On Wednesday 22nd February 2017, TASCS Australia’s Community Liaison, Mr Vasilios Manavas had the opportunity to visit the office of Julia Banks. Mrs Banks is the member for the Federal Seat of Chisholm, in which the headquarters of TASCS Australia is located within.
Upon visiting Mrs Banks, the Society’s representative on behalf of TASCS Australia, offered congratulations to Mrs Banks’ on her electoral win in 2016 and thanked her for her kind words offered for the Society’s 40th Anniversary, as well as her condolences on the passing of the Society’s late president, Mr Sotirios Katakouzinos. A small token gift was presented to Mrs Banks.
As discussion proceeded, Mrs Banks cited that she had prior links to TASCS Australia, when it was still known as the Thalassaemia Society of Victoria. As Mrs Banks noted, she had undertaken some studies about thalassaemia and had done some volunteer work for the Society in her youth. Mrs Banks also revealed that her connections with the Society did not stop there, as she is a relative of Dr John Mallios, who was one of the Society’s founding members, and prominent haematologists who had advocated the cause of thalassaemia patients, researchers and medical practitioners.
Amongst the points of dialogue, the key theme revolved around the current challenges that patients, medical practitioners, policy-makers and the general public faced regarding haemoglobinopathies. It was emphasised to Mrs Banks, that the combination of local population growth and immigration, was a major contributor to the increasing prevalence and distribution of haemoglobinopathies within Australia. That the lack of public awareness reinforced this trend, while circumstances are complicated by the emergence of new variations of haemoglobinopathies, due to intermarriage between carriers of differing origins and forms of thalassaemia.
It was highlighted that the crucial factor in failing to raise awareness or attend to the needs of patients, stemmed from the lack of volunteers, resources and funding, that is set aside for addressing chronic haemoglobin conditions such as thalassaemia. The root of this problematic situation as it was explained to Mrs Banks, was due to the absence of a clear policy or funding strategy by either Commonwealth or State authorities. A matter reinforced by the absence of communication, coordination and cooperation between such authorities.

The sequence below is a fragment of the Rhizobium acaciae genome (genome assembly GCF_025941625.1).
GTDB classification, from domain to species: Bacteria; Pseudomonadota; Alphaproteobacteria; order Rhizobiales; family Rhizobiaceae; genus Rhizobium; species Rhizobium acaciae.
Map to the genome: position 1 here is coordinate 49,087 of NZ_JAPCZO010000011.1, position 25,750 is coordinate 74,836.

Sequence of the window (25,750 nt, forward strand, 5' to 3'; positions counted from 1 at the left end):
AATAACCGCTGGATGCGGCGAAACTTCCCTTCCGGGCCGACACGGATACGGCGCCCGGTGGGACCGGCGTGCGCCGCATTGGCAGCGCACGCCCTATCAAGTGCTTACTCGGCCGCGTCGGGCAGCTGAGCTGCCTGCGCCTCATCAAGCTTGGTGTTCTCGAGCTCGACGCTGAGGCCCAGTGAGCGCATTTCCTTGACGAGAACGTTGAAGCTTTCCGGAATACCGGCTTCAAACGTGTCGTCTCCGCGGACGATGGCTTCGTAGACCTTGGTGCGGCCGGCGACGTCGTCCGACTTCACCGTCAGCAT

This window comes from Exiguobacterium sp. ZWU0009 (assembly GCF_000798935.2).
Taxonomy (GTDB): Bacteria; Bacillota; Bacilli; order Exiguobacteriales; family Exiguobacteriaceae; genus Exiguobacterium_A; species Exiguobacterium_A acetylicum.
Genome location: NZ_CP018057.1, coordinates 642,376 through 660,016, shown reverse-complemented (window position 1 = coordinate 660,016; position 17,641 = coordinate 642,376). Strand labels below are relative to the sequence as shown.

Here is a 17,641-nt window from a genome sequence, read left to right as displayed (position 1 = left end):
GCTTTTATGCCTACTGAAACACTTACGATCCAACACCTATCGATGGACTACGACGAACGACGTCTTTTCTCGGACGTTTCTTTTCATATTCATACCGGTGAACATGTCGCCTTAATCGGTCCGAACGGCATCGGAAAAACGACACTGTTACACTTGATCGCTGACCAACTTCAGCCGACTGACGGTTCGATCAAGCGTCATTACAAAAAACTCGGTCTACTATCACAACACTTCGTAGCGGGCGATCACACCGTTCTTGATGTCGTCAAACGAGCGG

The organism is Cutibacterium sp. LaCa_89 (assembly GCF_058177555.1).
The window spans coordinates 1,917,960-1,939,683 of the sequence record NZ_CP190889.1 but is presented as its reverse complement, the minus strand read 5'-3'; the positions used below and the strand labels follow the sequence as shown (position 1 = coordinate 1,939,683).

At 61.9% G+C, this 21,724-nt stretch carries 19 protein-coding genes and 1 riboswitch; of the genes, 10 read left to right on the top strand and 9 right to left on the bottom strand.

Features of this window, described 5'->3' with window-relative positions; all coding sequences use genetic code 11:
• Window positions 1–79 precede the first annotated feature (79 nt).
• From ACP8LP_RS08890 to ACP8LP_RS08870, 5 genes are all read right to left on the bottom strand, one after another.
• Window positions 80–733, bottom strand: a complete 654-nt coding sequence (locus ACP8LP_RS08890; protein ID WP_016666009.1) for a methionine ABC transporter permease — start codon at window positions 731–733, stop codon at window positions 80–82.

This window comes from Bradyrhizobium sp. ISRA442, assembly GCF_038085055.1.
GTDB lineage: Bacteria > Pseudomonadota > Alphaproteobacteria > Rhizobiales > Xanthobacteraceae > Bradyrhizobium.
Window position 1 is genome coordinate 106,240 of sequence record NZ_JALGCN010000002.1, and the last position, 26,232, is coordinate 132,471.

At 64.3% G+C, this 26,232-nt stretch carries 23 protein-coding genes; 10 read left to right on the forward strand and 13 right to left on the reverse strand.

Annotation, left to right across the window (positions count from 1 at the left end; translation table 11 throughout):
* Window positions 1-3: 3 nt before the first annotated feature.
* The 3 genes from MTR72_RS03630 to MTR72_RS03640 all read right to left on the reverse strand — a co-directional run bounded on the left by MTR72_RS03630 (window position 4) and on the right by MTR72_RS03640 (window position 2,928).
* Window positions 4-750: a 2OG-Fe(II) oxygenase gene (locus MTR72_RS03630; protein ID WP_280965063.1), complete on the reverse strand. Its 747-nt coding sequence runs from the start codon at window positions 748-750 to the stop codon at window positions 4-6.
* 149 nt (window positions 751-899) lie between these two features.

Consequently, there has been no funding put into research, freedom of information between medical providers, awareness campaigns, or patient support. The result being that there is no current and reliable data by which to assess the extent of haemoglobinopathies, or the needs to address it. By extension, this limited the scope and hampers the ability of TASCS Australia and the Thalassaemia Society of NSW to serve the role of a support networks which can educate the public, assist policy-makers and address patient needs.
In discussing various recommendations and possible solutions, Mrs Banks suggested that one of the first key steps towards addressing concerns, was the necessity to establish a bipartisan committee of politicians and civil servants, who could advocate the cause of thalassaemia and sickle cell anaemia. It was agreed that such a committee was indispensable in influencing and encouraging the development of a strategy for haemoglobinopathies within Australia. The discussion examined what efforts were needed to achieve the formation of such a committee, and it was on that note, that the meeting concluded and the Society’s representative took leave of Mrs Banks and agreed to meet up again in future to follow this project up.